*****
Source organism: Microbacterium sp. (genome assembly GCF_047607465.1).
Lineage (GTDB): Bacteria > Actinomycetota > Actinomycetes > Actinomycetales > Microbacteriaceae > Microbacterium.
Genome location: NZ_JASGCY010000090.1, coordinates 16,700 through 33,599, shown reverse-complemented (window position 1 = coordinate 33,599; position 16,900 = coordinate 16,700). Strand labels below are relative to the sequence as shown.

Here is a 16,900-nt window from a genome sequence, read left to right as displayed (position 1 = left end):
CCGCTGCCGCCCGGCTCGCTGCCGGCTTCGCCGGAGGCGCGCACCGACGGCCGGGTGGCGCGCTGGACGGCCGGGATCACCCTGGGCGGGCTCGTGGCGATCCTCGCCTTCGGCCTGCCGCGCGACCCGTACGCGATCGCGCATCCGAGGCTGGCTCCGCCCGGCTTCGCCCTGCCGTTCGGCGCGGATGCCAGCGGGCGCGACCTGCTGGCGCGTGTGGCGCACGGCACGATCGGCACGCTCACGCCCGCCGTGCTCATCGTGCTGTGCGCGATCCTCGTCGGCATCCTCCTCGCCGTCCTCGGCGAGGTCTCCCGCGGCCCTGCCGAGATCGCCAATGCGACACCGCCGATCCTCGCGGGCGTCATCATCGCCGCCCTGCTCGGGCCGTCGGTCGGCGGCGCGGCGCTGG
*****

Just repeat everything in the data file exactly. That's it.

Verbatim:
Source organism: Microbacterium sp. (genome assembly GCF_047607465.1).
Lineage (GTDB): Bacteria > Actinomycetota > Actinomycetes > Actinomycetales > Microbacteriaceae > Microbacterium.
Genome location: NZ_JASGCY010000090.1, coordinates 16,700 through 33,599, shown reverse-complemented (window position 1 = coordinate 33,599; position 16,900 = coordinate 16,700). Strand labels below are relative to the sequence as shown.

Here is a 16,900-nt window from a genome sequence, read left to right as displayed (position 1 = left end):
CCGCTGCCGCCCGGCTCGCTGCCGGCTTCGCCGGAGGCGCGCACCGACGGCCGGGTGGCGCGCTGGACGGCCGGGATCACCCTGGGCGGGCTCGTGGCGATCCTCGCCTTCGGCCTGCCGCGCGACCCGTACGCGATCGCGCATCCGAGGCTGGCTCCGCCCGGCTTCGCCCTGCCGTTCGGCGCGGATGCCAGCGGGCGCGACCTGCTGGCGCGTGTGGCGCACGGCACGATCGGCACGCTCACGCCCGCCGTGCTCATCGTGCTGTGCGCGATCCTCGTCGGCATCCTCCTCGCCGTCCTCGGCGAGGTCTCCCGCGGCCCTGCCGAGATCGCCAATGCGACACCGCCGATCCTCGCGGGCGTCATCATCGCCGCCCTGCTCGGGCCGTCGGTCGGCGGCGCGGCGCTGG